In earlier times, a confession was considered to be an act of redemption from the guilt. Church’s teachings preferred that, accused confessing asks for forgiveness and promises not to engage in any sin and, therefore, shall be absolved from the punishment. Apologize and name other accomplices to go free or rather get hanged, was the choice given to those facing the Salem Witch trials.
Although, the history has witnessed several witch trials yet the Salem Witch Trials was one of the most infamous events in the colonial era between 1692 and 1693. In a small village, Salem, Massachusetts, the incident involved a series of accusations and persecutions where several innocents were made to suffer and a few were even tortured to death against the suspicion for practicing witchcraft. A belief was quite prevalent at that time that - a ruined reputation could mean a ruined life in Salem.
Witches are considered to be the followers of satanism who have traded their souls for the devil’s assistance. It was even believed that people worshiped the devil and practiced sorcery in order to inflict harm on others. Earlier the practice was more prevalent and many people were executed for practicing witchcraft between 14th century and 18th century. Something similar had happened in Salem. However, it was more of a result of paranoia about supernatural, misdirected religious fervor and flawed justice system where the repentance of guilt prevailed over the truth.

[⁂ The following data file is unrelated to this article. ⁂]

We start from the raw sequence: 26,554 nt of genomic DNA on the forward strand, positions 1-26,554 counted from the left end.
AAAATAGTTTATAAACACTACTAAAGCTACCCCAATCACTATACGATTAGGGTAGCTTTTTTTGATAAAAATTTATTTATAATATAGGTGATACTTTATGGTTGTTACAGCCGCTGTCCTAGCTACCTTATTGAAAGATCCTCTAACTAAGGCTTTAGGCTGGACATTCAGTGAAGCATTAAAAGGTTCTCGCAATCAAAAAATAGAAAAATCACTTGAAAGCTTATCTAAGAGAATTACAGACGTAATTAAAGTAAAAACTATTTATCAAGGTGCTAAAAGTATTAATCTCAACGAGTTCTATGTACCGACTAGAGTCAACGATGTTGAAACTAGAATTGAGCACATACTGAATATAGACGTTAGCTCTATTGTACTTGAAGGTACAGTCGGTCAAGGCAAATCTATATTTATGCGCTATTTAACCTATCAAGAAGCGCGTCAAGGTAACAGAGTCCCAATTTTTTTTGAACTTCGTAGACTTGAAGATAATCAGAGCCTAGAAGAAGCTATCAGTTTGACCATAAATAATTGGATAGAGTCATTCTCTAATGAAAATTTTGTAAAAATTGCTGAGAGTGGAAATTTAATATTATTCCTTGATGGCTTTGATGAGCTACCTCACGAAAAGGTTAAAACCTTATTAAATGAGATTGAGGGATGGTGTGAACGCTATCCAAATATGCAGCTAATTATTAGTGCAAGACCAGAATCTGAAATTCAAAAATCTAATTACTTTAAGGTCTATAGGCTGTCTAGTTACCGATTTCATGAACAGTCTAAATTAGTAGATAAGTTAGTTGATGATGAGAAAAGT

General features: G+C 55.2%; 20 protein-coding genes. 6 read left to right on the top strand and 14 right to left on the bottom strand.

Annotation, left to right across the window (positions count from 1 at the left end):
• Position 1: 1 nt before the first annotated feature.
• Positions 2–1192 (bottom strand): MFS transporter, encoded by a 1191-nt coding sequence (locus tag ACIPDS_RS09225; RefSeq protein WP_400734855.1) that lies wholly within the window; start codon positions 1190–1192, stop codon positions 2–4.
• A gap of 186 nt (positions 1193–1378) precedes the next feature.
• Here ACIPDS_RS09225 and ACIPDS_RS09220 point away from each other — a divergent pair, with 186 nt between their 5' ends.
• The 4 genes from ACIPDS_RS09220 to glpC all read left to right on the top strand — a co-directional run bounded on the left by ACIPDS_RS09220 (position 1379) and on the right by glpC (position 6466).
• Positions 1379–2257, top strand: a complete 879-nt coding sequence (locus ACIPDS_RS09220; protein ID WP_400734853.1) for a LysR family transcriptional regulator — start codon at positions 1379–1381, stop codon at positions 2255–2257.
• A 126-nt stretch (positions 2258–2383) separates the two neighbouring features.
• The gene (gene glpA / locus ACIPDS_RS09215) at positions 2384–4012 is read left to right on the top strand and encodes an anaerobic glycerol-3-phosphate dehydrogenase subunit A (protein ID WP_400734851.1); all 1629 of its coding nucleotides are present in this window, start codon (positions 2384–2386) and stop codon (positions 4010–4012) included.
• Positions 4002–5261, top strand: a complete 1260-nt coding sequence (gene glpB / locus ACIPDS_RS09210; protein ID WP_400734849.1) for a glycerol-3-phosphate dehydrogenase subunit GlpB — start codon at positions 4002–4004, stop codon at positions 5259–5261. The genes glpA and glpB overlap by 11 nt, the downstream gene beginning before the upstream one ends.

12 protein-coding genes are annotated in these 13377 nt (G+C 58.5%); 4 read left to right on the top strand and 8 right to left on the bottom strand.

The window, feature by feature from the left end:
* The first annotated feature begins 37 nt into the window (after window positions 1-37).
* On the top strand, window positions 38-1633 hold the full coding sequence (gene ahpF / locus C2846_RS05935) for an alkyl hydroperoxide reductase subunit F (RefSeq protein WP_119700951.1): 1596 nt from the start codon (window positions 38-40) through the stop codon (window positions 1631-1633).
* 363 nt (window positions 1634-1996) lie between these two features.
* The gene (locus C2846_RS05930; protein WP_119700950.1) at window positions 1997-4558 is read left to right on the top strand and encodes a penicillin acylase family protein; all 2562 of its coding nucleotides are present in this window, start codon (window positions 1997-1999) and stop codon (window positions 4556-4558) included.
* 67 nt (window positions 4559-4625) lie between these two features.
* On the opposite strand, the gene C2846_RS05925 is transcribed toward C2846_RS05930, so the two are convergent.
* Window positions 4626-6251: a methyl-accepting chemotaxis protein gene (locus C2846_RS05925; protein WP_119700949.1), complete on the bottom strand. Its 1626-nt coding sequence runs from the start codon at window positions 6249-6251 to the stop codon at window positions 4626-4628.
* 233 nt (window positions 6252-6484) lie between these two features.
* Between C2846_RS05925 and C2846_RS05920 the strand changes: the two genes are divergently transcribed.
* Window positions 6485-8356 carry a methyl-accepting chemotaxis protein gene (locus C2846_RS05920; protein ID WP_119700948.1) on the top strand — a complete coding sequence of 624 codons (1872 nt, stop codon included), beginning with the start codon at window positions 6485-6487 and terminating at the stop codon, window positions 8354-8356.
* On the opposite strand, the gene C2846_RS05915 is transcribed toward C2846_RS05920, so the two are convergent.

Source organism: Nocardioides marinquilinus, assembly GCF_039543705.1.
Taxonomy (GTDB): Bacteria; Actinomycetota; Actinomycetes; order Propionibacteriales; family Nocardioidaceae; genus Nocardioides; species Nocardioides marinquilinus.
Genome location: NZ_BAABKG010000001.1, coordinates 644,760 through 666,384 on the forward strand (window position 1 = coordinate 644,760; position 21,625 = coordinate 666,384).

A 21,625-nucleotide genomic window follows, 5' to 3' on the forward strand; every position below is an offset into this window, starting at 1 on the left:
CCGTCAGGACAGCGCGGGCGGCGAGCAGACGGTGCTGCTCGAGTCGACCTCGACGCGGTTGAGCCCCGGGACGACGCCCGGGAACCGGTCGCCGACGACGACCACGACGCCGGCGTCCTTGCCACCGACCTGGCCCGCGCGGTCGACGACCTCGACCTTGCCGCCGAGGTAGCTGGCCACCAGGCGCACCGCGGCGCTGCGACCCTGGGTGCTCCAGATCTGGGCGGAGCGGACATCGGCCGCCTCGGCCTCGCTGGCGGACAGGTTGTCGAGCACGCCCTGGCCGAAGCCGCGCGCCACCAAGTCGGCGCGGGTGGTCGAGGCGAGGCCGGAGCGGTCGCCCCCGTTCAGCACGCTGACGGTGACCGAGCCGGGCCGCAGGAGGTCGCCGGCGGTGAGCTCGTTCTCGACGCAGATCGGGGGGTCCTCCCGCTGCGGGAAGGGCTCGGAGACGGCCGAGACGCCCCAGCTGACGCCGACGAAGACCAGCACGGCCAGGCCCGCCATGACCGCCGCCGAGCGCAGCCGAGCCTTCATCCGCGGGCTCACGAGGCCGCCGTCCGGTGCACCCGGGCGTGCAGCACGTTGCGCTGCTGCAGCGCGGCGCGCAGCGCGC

The event began in the winter of 1692 when two cousins, Elizabeth Parris (9 years old) and Abigail Williams (11 years old), started behaving strangely and getting fits including vomiting and muscle contractions. They were suspected to be possessed by some kind of demonic power by a local doctor, William Griggs, who could not diagnose any physical disease. Another girl, Ann Putnam, who was 11 years old, along with the other two girls, were also reported with similar symptoms.
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The people of Salem village believed that the devil wreaked chaos in the world through agents or witches, who destroys the nature and conjure demon spirits and convert children into witches.
On account of many such similar incidents, a special committee was constituted to investigate the perpetrator behind this havoc. The committee questioned all these “young” girls. Under the pressure of magistrates Jonathan Corwin and John Hathorne, on 29th February, four girls named – a Caribbean Slave, Tituba, a homeless beggar Sarah Good and an old women Sarah Osborne and alleged them for afflicting the said girls. Subsequently, all three women were arrested based on the accusation by a few young girls for practicing witchcraft.